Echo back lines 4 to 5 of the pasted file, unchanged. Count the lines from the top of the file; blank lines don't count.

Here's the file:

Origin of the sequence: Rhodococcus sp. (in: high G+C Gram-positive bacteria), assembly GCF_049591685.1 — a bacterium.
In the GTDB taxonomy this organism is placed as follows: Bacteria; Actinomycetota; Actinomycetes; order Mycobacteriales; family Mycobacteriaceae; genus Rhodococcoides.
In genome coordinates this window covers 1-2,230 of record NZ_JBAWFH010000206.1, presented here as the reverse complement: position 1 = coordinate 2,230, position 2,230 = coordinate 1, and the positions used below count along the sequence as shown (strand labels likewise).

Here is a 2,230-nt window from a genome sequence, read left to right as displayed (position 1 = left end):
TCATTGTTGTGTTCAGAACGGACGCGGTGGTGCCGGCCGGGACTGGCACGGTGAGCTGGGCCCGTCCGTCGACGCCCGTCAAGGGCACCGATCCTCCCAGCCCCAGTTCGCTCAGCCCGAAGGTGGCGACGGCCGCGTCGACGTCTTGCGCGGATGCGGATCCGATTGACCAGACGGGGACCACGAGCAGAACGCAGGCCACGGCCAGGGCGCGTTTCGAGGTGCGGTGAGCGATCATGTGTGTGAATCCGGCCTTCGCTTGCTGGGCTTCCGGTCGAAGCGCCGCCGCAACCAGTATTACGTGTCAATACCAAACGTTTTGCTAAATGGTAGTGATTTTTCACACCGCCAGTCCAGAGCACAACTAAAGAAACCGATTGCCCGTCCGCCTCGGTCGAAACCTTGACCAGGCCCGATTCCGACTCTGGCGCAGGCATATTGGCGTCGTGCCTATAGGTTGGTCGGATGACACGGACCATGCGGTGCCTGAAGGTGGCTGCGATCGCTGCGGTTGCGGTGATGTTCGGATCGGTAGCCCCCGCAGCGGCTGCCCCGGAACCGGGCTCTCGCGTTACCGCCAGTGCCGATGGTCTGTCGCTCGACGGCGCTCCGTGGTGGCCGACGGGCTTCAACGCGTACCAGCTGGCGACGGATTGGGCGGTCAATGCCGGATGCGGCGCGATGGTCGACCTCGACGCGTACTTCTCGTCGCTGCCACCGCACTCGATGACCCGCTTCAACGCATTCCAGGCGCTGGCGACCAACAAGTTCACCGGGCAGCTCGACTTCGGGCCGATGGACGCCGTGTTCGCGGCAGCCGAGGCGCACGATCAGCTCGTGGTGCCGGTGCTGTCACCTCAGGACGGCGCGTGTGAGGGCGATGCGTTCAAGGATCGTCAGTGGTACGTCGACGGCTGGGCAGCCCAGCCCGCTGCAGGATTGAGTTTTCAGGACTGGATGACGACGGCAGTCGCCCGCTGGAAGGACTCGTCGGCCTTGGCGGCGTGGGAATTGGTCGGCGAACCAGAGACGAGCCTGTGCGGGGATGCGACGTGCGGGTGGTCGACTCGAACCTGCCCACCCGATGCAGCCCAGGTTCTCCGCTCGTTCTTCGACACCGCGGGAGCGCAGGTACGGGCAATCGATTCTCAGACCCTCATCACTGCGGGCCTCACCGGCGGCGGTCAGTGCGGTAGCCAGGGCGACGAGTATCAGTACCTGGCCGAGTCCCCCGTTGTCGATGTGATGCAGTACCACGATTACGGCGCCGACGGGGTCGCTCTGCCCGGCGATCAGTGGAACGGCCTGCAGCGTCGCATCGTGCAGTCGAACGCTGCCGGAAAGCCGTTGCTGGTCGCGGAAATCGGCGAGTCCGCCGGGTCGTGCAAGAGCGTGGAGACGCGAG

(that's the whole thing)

Here is a 2,230-nt window from a genome sequence, read left to right as displayed (position 1 = left end):
TCATTGTTGTGTTCAGAACGGACGCGGTGGTGCCGGCCGGGACTGGCACGGTGAGCTGGGCCCGTCCGTCGACGCCCGTCAAGGGCACCGATCCTCCCAGCCCCAGTTCGCTCAGCCCGAAGGTGGCGACGGCCGCGTCGACGTCTTGCGCGGATGCGGATCCGATTGACCAGACGGGGACCACGAGCAGAACGCAGGCCACGGCCAGGGCGCGTTTCGAGGTGCGGTGAGCGATCATGTGTGTGAATCCGGCCTTCGCTTGCTGGGCTTCCGGTCGAAGCGCCGCCGCAACCAGTATTACGTGTCAATACCAAACGTTTTGCTAAATGGTAGTGATTTTTCACACCGCCAGTCCAGAGCACAACTAAAGAAACCGATTGCCCGTCCGCCTCGGTCGAAACCTTGACCAGGCCCGATTCCGACTCTGGCGCAGGCATATTGGCGTCGTGCCTATAGGTTGGTCGGATGACACGGACCATGCGGTGCCTGAAGGTGGCTGCGATCGCTGCGGTTGCGGTGATGTTCGGATCGGTAGCCCCCGCAGCGGCTGCCCCGGAACCGGGCTCTCGCGTTACCGCCAGTGCCGATGGTCTGTCGCTCGACGGCGCTCCGTGGTGGCCGACGGGCTTCAACGCGTACCAGCTGGCGACGGATTGGGCGGTCAATGCCGGATGCGGCGCGATGGTCGACCTCGACGCGTACTTCTCGTCGCTGCCACCGCACTCGATGACCCGCTTCAACGCATTCCAGGCGCTGGCGACCAACAAGTTCACCGGGCAGCTCGACTTCGGGCCGATGGACGCCGTGTTCGCGGCAGCCGAGGCGCACGATCAGCTCGTGGTGCCGGTGCTGTCACCTCAGGACGGCGCGTGTGAGGGCGATGCGTTCAAGGATCGTCAGTGGTACGTCGACGGCTGGGCAGCCCAGCCCGCTGCAGGATTGAGTTTTCAGGACTGGATGACGACGGCAGTCGCCCGCTGGAAGGACTCGTCGGCCTTGGCGGCGTGGGAATTGGTCGGCGAACCAGAGACGAGCCTGTGCGGGGATGCGACGTGCGGGTGGTCGACTCGAACCTGCCCACCCGATGCAGCCCAGGTTCTCCGCTCGTTCTTCGACACCGCGGGAGCGCAGGTACGGGCAATCGATTCTCAGACCCTCATCACTGCGGGCCTCACCGGCGGCGGTCAGTGCGGTAGCCAGGGCGACGAGTATCAGTACCTGGCCGAGTCCCCCGTTGTCGATGTGATGCAGTACCACGATTACGGCGCCGACGGGGTCGCTCTGCCCGGCGATCAGTGGAACGGCCTGCAGCGTCGCATCGTGCAGTCGAACGCTGCCGGAAAGCCGTTGCTGGTCGCGGAAATCGGCGAGTCCGCCGGGTCGTGCAAGAGCGTGGAGACGCGAG